Quinidine increases plasma levels of Dextromethorphan by competitively inhibiting cytochrome P450 (CYP) 2D6, which catalyzes a major biotransformation pathway for Dextromethorphan. Quinidine also increases the systemic bioavailability of Dextromethorphan. Dextromethorphan exposure is increased by about 20-fold with quinidine, compared with dextromethorphan administered without quinidine. Quinidine also increases P450 (CYP) 3A4, which again increases the analgesic effect of dextromethorphan.

Prescription Alternatives to Quinidine

Finding The Effective Combination Dose

Quantitative Approach – I found that the balance of dextromethorphan and quinidine was strongly correlated with heart rate. Using a standard oximeter, I noticed that increased heart-rate was always present when the dextromethorphan side effects were still noticeable. However, heart-rate was normalized when the correct dosage was obtained. This normalization of heart-rate was measurable approximately 15 minutes after the dose was taken.

Qualitative Approach Closed-eye visual hallucinations at bedtime should be no stronger in quality than visual noise (specs of light). Moving auras or abstract designs suggest an increase of at least 50mg of quinidine may be required. Complex geometric hallucinations suggest upwards of 100mg of quinidine may be required. When the dextromethorphan dose is too high during the day, patients may describe visual hallucinations such as objects appearing more rounded than usual, some loss of color vividity,  and some loss of depth perception. Also, tunnel vision, apathy, zoning out, mind blanking, and a slightly altered perception of time may be reported. When the proper therapeutic dose is reached, the patient may use the word “comfortable” to describe the way they feel at rest. Dosage may need to be increased to reach comfort levels not at rest.

Initial pain may be increased over the course of several days for those who are sensitive to medications with vasodilation properties. The pain will be noticeable after the first dose begins to wear off. The vessels will adapt to this dilatation within about three days.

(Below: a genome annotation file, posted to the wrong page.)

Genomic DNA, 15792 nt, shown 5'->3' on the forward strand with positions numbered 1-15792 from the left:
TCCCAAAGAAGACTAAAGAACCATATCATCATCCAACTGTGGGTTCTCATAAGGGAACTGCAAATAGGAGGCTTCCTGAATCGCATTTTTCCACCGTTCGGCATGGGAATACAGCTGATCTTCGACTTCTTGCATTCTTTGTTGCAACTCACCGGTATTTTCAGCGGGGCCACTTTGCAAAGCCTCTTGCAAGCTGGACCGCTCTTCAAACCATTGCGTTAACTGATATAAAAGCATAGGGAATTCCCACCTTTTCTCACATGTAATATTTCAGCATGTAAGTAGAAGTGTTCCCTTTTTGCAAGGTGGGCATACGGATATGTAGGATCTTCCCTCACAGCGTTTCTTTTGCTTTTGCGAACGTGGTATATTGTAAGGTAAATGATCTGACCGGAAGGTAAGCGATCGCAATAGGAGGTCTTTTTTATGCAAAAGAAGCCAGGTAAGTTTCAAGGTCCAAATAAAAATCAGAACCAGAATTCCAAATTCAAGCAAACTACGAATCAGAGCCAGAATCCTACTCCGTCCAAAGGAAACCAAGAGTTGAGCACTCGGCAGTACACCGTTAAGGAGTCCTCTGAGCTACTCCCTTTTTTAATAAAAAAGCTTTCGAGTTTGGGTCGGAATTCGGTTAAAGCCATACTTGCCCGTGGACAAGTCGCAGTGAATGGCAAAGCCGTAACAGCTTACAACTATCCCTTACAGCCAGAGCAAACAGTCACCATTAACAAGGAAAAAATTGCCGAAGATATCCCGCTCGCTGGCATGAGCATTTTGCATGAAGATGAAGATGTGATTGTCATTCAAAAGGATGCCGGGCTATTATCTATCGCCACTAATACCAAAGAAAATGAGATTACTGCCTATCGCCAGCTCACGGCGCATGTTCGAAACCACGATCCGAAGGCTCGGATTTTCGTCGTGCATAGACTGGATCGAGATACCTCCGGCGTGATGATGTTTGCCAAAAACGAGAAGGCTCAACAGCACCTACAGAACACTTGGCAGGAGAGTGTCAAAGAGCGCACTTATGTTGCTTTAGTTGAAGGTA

Increases in startle response during the day or at night (often noticeable by being woken up startled by sudden outside noises), are likely caused by too much of the guaifenesin. Alpha2-agonists have been found to increase the startle response.  Guaifenesin may be acting similar to an adrenic agonist, whereby increasing the startle response. In this case, eliminate or reduce the dose of the guaifenesin. Alternatively, try using an alpha-2 blocker with the guaifenesin.

Effective Dose Side Effects

Anticholinergic/Antimuscarinic effects – (Brain Fog)

Supplements being considered.

  • Choline
  • Phosphatidylcholine
  • Phosphatidylserine
  • Acetyl-L-carnitine
  • Docosahexaenoic acid (DHA)
  • Thiamine
  • Pantothenic acid
  • Vitamin B12
  • Taurine
  • Huperzine-A
  • Korean ginseng (may increase startle response).
  • Cessation of medications that increase these effects. (Full list)

Residual dissociative effects

Supplements being considered.

  • Glutamic acid

Stimulant effects

Supplements being considered.

  • Diphenhydramine (Benadryl) for sleep due to it’s sedative properties. It is also a 2D6 inhibitor so comfort levels are increased overnight. It also has no effect on 3A4 enzymes. I take 25-50mg when I need it. Diphenhydramine also has anticholinergic effects.

Sedative effects

Supplements being considered.

  • Tyrosine
  • L-carnitine
  • Suntheanine + Caffeine – as a NMDA antagonist, suntheanine will slightly increase the residual dissociative side effects of dextromethorphan. It will also increase the sensation of comfort without compromising alertness.

Excessive yawning effects

Still working on it. I speculate that this is likely do to the high serotonin levels overstimulating the vagus nerve. Suppression of a yawn results in teeth chattering. Anything that increases serotonin, such as exercise or massage therapy, seems to increase this side effect.


There are many medications that can increase or decrease the effectiveness of DXM/Q. I will be putting together a thorough list soon. In the meantime here is a short list of medications and supplements that can increase the potency of dextromethorphan: flexeril, melatonin, valerian root, and goldenseal (also inhibits 3A4).

SSRIs such as fluoxetine (prozac) should not be taken with DXM/Q unless the dose is very, very low. Caution should be used with using DXM/Q and MAOIs.

Guaifenesin increases serotonin, whereby increasing the side effects of jaw clenching, excessive yawning, and teeth chattering. It may also increase the startle response at night, reducing sleep quality, whereby leading to muscle weakness and fatigue during the day.